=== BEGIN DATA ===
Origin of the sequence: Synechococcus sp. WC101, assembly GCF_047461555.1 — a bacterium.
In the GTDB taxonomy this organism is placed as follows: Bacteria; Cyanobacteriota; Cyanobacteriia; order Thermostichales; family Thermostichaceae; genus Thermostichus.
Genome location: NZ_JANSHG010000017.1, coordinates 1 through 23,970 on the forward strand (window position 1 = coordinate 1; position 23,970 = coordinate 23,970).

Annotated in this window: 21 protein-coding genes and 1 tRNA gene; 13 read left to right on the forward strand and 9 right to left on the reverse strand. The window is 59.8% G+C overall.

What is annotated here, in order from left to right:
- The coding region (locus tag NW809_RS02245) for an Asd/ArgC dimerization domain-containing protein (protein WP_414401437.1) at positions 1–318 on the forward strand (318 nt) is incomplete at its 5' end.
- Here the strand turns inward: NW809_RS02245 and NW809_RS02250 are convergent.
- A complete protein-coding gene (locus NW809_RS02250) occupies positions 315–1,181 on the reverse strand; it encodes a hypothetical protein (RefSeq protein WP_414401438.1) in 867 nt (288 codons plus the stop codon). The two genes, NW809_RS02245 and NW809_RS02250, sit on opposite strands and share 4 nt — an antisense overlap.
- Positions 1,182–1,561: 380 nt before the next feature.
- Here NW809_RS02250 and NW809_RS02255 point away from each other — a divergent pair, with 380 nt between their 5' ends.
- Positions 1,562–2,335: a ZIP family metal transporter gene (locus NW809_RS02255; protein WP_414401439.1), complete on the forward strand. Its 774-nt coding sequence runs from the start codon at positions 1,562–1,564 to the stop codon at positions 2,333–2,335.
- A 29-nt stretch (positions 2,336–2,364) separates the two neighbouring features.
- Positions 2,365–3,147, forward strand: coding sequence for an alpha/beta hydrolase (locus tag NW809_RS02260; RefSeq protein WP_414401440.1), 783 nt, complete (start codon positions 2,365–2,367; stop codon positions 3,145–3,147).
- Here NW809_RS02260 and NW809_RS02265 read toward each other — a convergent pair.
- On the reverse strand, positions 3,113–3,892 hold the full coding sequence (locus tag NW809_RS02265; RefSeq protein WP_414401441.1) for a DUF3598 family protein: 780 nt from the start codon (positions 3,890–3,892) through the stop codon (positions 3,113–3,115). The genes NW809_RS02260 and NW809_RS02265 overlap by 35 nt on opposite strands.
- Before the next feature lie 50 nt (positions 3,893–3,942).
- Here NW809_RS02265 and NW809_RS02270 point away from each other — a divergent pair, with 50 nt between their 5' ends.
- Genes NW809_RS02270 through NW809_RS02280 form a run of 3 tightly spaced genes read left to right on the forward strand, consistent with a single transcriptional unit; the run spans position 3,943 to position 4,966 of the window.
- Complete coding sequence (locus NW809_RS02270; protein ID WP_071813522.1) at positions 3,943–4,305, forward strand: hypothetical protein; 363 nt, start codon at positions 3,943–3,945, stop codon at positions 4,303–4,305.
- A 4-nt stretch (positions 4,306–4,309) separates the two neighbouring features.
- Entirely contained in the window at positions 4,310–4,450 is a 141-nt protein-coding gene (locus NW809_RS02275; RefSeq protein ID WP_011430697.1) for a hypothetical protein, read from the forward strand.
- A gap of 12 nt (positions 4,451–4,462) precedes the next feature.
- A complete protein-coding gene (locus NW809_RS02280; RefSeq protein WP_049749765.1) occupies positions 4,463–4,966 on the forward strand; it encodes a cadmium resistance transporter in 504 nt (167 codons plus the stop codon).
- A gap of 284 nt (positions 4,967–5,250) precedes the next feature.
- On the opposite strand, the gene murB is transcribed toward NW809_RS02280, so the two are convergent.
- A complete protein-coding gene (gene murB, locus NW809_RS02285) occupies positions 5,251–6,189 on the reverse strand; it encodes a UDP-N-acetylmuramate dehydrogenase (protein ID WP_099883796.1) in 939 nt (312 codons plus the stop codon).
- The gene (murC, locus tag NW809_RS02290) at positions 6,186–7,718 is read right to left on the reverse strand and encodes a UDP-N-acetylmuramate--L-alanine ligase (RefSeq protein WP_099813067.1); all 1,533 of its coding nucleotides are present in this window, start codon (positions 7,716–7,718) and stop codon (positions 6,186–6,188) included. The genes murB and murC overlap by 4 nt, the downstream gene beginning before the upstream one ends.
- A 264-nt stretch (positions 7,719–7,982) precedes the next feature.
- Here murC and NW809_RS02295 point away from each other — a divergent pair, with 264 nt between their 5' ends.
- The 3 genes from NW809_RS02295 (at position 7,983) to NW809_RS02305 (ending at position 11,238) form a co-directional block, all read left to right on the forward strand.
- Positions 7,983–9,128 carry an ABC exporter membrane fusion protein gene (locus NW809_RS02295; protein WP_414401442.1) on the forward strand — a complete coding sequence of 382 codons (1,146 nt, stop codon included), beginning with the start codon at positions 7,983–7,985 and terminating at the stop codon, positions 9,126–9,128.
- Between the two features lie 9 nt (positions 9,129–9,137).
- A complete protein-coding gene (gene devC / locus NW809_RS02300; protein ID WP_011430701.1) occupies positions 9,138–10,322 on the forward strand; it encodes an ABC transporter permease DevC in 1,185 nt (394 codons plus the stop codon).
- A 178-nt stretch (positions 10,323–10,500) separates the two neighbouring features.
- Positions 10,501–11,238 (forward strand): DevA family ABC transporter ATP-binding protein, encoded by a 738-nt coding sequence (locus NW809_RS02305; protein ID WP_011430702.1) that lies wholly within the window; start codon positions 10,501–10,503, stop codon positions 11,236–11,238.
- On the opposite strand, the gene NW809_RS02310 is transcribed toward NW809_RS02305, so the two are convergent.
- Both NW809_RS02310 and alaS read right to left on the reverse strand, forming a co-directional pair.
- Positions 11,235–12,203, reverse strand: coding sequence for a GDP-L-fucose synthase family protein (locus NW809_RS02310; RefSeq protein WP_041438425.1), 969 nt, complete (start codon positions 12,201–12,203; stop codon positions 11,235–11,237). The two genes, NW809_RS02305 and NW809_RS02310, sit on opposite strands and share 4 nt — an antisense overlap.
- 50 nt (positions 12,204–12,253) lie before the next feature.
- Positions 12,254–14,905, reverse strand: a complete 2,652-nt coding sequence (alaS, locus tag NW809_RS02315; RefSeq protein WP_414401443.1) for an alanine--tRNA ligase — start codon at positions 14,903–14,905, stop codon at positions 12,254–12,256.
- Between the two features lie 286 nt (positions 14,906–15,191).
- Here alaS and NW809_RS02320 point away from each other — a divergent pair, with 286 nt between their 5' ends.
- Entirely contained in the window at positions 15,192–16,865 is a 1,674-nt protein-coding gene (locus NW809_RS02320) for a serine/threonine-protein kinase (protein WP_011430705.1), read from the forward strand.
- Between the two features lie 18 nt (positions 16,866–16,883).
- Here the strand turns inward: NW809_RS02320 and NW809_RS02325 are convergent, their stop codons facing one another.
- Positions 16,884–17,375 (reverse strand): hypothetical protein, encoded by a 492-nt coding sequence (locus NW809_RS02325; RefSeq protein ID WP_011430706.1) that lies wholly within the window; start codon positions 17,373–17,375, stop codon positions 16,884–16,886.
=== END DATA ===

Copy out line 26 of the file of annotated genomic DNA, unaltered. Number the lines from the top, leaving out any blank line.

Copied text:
- A complete protein-coding gene (gene murB, locus NW809_RS02285) occupies positions 5,251–6,189 on the reverse strand; it encodes a UDP-N-acetylmuramate dehydrogenase (protein ID WP_099883796.1) in 939 nt (312 codons plus the stop codon).